The Board of Governors of the Federal Reserve System has proposed amendments to Regulation EE, which implements the netting provisions of the Federal Deposit Insurance Corporation Improvement Act of 1991.  The proposed amendments would expand the definition of “financial institution” for purposes of the netting provisions to more clearly cover certain categories of entities and would clarify how the activities-based test under Regulation EE applies following the consolidation of legal entities.

    Read more.
  • UK Prudential Regulation Authority Sets Out 2019 Systemic Risk Buffer Rates
    05/01/2019

    The Prudential Regulation Authority has released its first systemic risk buffer rates, which will apply from August 1, 2019. The rates determine the amount of additional regulatory capital which must be held by "systemic risk buffer institutions" (i.e. U.K. financial institutions which have been deemed to be systemically important). In scope firms are the so-called "ring-fenced bodies" within the meaning in the Financial Services and Markets Act 2000 and include large building societies holding more than £25bn in deposits. The buffer applicable to each institution is intended to reflect the relative costs to the U.K. economy if the institution in question were to fall into distress.

    Read more.
  • New EU Requirements On Minimum Loan Loss Coverage For Newly Originated Loans
    04/25/2019

    An EU Regulation amending the Capital Requirements Regulation introducing a statutory prudential backstop, and requiring banks to have minimum loan loss coverage for newly originated loans, has been published in the Official Journal of the European Union. The Amending Regulation is part of the package of legislative and non-legislative measures proposed by the European Commission in March 2018 to address remaining and future non-performing loans in the EU.

    The Amending Regulation builds on existing CRR provisions, requiring a deduction from own funds where non-performing exposures are not sufficiently covered. The Amending Regulation establishes a set of conditions for the classification of NPLs, which builds on the existing framework in the existing Implementing Technical Standards on Supervisory Reporting. It also makes provision for different levels of stringency depending on whether an exposure is collateralized or not and on the reason for the classification of an exposure as non-performing. National regulators will be able to use their supervisory powers under the Capital Requirements Directive to address situations in which a bank's NPLs are insufficiently covered by the backstop.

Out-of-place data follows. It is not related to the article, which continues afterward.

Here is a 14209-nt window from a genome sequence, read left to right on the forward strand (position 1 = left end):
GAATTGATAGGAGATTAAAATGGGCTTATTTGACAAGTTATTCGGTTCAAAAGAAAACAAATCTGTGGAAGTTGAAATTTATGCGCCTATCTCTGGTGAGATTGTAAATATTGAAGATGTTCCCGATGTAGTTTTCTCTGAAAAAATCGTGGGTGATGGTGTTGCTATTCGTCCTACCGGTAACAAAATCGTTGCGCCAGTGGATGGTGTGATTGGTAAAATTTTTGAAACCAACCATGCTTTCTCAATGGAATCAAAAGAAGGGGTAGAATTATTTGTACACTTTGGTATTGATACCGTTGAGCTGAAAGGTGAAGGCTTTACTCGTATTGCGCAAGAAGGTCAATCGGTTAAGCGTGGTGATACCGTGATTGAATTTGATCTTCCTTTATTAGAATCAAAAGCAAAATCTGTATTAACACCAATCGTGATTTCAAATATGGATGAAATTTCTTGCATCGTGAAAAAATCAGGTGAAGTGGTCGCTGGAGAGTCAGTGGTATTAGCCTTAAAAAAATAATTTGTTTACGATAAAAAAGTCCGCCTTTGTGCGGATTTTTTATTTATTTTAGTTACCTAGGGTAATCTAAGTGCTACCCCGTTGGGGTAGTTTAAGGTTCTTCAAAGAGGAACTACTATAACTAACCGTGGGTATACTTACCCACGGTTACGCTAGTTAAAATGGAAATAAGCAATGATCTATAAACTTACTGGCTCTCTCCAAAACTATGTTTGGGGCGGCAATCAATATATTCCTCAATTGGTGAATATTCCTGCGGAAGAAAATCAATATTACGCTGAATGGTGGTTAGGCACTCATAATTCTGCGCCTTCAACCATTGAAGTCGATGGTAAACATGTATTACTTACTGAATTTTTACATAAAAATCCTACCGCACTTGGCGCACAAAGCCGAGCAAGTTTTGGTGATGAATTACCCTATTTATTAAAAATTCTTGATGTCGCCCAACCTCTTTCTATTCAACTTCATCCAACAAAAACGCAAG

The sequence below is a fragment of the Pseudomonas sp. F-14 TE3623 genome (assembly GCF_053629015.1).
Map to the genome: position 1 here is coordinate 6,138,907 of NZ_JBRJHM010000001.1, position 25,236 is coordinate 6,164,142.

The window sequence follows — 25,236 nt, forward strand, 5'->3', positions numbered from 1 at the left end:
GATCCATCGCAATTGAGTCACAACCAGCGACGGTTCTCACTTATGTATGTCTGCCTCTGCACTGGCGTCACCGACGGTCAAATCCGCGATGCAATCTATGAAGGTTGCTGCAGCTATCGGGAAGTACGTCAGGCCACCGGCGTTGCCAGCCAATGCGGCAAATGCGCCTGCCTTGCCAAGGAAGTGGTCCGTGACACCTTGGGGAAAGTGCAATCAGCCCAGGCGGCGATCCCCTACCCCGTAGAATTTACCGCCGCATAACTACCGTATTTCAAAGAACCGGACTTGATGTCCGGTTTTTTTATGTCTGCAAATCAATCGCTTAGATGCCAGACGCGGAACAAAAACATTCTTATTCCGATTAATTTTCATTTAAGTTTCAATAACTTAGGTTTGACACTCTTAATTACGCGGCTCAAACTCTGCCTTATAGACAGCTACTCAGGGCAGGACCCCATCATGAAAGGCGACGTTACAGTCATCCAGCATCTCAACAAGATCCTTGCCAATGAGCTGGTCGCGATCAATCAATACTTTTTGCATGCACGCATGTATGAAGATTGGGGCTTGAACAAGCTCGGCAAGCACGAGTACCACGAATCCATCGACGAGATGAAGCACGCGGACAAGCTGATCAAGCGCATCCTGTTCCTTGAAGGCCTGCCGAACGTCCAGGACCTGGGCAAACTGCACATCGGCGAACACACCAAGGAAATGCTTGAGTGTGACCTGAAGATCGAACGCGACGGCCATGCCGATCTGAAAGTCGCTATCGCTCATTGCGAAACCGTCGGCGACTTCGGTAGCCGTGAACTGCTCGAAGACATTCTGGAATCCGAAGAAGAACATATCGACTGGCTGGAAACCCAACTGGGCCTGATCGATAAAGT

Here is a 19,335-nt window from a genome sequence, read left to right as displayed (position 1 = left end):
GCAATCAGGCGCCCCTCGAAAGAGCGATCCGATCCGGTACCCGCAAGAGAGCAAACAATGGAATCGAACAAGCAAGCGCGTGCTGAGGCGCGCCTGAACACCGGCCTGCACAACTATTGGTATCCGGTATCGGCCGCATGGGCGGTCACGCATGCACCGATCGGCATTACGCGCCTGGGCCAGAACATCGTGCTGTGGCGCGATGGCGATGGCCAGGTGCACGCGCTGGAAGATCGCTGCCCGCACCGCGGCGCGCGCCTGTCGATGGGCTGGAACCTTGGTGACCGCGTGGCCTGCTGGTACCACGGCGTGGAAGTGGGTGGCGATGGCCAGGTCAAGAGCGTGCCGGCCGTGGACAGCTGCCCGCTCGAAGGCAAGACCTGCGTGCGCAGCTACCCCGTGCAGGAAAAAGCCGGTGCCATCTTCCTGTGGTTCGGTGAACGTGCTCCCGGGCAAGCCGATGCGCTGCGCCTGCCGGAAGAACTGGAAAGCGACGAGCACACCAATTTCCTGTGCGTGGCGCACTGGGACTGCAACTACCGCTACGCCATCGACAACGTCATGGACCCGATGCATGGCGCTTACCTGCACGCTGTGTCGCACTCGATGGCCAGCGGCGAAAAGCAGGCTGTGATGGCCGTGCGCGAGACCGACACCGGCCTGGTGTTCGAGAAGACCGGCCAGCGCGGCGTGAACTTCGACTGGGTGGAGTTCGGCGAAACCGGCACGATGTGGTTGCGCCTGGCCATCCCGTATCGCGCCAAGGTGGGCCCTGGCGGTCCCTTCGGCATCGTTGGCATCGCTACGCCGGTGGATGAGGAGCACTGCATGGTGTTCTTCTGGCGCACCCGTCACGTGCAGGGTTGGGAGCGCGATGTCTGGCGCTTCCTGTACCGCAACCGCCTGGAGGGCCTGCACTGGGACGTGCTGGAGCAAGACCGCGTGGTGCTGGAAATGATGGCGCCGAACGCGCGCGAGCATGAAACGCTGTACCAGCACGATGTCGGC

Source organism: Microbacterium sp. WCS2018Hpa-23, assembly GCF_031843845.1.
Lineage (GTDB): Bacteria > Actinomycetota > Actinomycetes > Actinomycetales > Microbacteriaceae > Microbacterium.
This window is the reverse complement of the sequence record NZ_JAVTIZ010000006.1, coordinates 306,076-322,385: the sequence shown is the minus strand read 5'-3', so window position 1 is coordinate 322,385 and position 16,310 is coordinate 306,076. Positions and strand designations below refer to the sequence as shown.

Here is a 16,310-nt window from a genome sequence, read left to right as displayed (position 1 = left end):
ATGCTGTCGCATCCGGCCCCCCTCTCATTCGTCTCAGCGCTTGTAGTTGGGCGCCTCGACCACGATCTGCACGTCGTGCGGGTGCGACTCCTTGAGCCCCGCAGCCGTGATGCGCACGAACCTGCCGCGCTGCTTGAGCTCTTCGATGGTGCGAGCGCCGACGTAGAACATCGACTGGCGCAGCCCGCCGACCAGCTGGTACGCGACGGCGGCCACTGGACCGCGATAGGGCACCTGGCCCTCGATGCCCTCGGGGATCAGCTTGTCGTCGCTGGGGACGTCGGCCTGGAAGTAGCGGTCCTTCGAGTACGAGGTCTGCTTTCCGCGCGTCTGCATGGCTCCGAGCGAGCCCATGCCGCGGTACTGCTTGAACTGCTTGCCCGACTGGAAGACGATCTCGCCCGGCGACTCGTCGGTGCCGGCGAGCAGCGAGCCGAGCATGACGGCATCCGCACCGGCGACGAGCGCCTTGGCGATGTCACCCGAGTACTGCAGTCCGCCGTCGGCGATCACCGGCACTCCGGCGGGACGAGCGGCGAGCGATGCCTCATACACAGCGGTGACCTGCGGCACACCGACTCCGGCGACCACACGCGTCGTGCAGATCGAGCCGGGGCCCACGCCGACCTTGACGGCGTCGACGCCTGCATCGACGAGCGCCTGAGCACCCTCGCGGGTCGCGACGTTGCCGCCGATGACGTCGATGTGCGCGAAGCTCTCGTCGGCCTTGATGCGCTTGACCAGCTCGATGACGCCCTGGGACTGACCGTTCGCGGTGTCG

Read more.
  • Evaluation of Bank of England's Stress Testing Program
    04/24/2019

    The Independent Evaluation Office (the Bank of England's independent review body) has published its evaluation of the BoE's approach to concurrent stress testing of the U.K. banking system. It concluded that overall the BoE has delivered on its stated approach and that the tests are valued highly by policymakers. The IEO has, however, outlined opportunities for refinement in three key areas, which the BoE has confirmed it is committed to implementing.

    In the wake of the global financial crisis, the BoE reviewed its stress testing policy for the U.K. banking system and in 2015 published its approach to "concurrent" stress testing (the practice of simultaneously testing the entire balance sheets of several banks) up to 2018. The BoE's approach includes two scenarios: the annual cyclical scenario, a countercyclical scenario in which the severity of the scenario increases as risks build, and the biennial exploratory scenario, probing risks not linked to the financial cycle.

    Read more.
  • European Securities and Markets Authority Publishes Supervisory Briefing on MiFID II Appropriateness Rules
    04/04/2019

    The European Securities and Markets Authority has published an updated version of its supervisory briefing on appropriateness. The original appropriateness briefing was published in December 2012 to provide guidance to EU national regulators on the appropriateness requirements under the original Markets in Financial Instruments Directive. The updated appropriateness briefing reflects the amended requirements introduced by the revised Directive or MiFID II and takes into account the new version of ESMA's suitability guidelines published in May 2018 to the extent they are relevant to the appropriateness rules.

    Read more.
  • European Commission Communication on Progress on Building the Capital Markets Union
    03/15/2019

    The European Commission has published its latest progress report on building of the Capital Markets Union. The CMU is an EU initiative which aims to deepen and further integrate the capital markets of Member States, further safeguard financial stability, strengthen the international role of the euro and diversify sources of finances for small and medium enterprises. The CMU aims to allow consumers to buy cheaper and better investment products, and enable financial services providers to scale up by offering services in other Member States.

    The progress report notes that the CMU is an important Single Market project that will give increased access to capital for both companies and citizens, especially in smaller countries. A well-developed CMU increases the EU’s attractiveness to foreign investment and complements the EU’s agenda of free and fair trade. Broadly, the Commission has delivered measures that it had committed to take forwards at the beginning of the mandate and put in place certain "building blocks" of the CMU. However, the report notes that it may take time for the impact of the Commission’s actions to be realized.

    Read more.
  • UK Regulators Host the First Meeting of the New Climate Financial Risk Forum
    03/13/2019